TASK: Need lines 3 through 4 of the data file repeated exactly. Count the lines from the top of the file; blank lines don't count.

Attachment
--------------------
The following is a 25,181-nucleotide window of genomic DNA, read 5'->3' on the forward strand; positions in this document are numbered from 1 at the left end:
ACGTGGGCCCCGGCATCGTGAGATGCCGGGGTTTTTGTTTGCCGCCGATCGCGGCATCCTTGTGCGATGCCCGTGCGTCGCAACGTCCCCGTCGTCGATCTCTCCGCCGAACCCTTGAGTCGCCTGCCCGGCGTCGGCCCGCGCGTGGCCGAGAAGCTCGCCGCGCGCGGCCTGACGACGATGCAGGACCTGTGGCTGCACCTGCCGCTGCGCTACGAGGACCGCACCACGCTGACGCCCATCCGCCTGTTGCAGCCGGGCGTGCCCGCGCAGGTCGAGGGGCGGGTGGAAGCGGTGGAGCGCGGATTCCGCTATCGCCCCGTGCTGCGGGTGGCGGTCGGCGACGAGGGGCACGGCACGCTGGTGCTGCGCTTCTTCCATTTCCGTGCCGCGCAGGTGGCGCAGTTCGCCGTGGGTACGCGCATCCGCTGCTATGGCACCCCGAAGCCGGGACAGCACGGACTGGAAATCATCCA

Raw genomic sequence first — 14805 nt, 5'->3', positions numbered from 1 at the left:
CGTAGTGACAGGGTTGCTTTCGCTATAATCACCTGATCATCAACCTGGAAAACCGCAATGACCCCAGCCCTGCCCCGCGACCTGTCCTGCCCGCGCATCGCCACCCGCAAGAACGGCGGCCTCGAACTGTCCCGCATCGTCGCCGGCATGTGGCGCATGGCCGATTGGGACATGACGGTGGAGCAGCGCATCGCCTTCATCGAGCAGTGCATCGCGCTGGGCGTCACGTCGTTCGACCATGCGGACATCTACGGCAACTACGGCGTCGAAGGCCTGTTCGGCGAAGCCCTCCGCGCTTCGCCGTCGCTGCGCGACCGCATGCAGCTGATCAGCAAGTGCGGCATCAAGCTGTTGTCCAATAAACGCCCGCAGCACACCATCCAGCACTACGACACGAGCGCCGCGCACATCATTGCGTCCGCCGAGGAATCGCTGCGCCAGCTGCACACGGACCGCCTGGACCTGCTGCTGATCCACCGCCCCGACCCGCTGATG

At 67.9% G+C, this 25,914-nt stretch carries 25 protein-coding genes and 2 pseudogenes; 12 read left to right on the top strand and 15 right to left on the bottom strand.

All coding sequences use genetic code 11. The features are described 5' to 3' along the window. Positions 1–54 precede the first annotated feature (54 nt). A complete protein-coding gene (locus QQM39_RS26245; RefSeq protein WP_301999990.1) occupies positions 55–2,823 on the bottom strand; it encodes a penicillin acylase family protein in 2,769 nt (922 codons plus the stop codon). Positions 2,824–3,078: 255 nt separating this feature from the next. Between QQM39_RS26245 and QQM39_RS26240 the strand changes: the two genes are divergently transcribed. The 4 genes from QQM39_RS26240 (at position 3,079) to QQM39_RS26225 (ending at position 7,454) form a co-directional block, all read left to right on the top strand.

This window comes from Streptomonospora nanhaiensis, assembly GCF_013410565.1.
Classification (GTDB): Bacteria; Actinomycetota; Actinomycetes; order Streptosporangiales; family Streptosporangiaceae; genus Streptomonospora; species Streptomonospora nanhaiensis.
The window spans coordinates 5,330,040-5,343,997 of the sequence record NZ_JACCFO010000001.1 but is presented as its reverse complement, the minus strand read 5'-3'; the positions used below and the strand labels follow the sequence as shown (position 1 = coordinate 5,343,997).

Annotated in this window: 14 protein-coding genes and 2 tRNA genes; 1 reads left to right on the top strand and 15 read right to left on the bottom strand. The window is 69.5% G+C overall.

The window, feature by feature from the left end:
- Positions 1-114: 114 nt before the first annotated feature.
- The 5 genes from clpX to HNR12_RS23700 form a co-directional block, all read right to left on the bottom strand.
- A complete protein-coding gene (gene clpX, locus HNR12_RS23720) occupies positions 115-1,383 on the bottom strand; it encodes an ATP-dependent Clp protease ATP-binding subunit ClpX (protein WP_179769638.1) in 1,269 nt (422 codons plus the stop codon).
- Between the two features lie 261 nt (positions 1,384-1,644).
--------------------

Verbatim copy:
Raw genomic sequence first — 14805 nt, 5'->3', positions numbered from 1 at the left:
CGTAGTGACAGGGTTGCTTTCGCTATAATCACCTGATCATCAACCTGGAAAACCGCAATGACCCCAGCCCTGCCCCGCGACCTGTCCTGCCCGCGCATCGCCACCCGCAAGAACGGCGGCCTCGAACTGTCCCGCATCGTCGCCGGCATGTGGCGCATGGCCGATTGGGACATGACGGTGGAGCAGCGCATCGCCTTCATCGAGCAGTGCATCGCGCTGGGCGTCACGTCGTTCGACCATGCGGACATCTACGGCAACTACGGCGTCGAAGGCCTGTTCGGCGAAGCCCTCCGCGCTTCGCCGTCGCTGCGCGACCGCATGCAGCTGATCAGCAAGTGCGGCATCAAGCTGTTGTCCAATAAACGCCCGCAGCACACCATCCAGCACTACGACACGAGCGCCGCGCACATCATTGCGTCCGCCGAGGAATCGCTGCGCCAGCTGCACACGGACCGCCTGGACCTGCTGCTGATCCACCGCCCCGACCCGCTGATG